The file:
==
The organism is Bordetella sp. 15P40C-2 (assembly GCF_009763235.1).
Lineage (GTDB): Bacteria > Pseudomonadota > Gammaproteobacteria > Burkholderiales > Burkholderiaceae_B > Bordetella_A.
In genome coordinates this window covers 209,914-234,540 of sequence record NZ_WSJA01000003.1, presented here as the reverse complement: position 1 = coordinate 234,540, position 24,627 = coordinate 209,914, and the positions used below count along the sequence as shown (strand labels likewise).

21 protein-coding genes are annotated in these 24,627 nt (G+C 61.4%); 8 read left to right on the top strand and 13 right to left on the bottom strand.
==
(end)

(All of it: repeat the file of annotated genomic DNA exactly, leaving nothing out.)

The organism is Bordetella sp. 15P40C-2 (assembly GCF_009763235.1).
Lineage (GTDB): Bacteria > Pseudomonadota > Gammaproteobacteria > Burkholderiales > Burkholderiaceae_B > Bordetella_A.
In genome coordinates this window covers 209,914-234,540 of sequence record NZ_WSJA01000003.1, presented here as the reverse complement: position 1 = coordinate 234,540, position 24,627 = coordinate 209,914, and the positions used below count along the sequence as shown (strand labels likewise).

21 protein-coding genes are annotated in these 24,627 nt (G+C 61.4%); 8 read left to right on the top strand and 13 right to left on the bottom strand.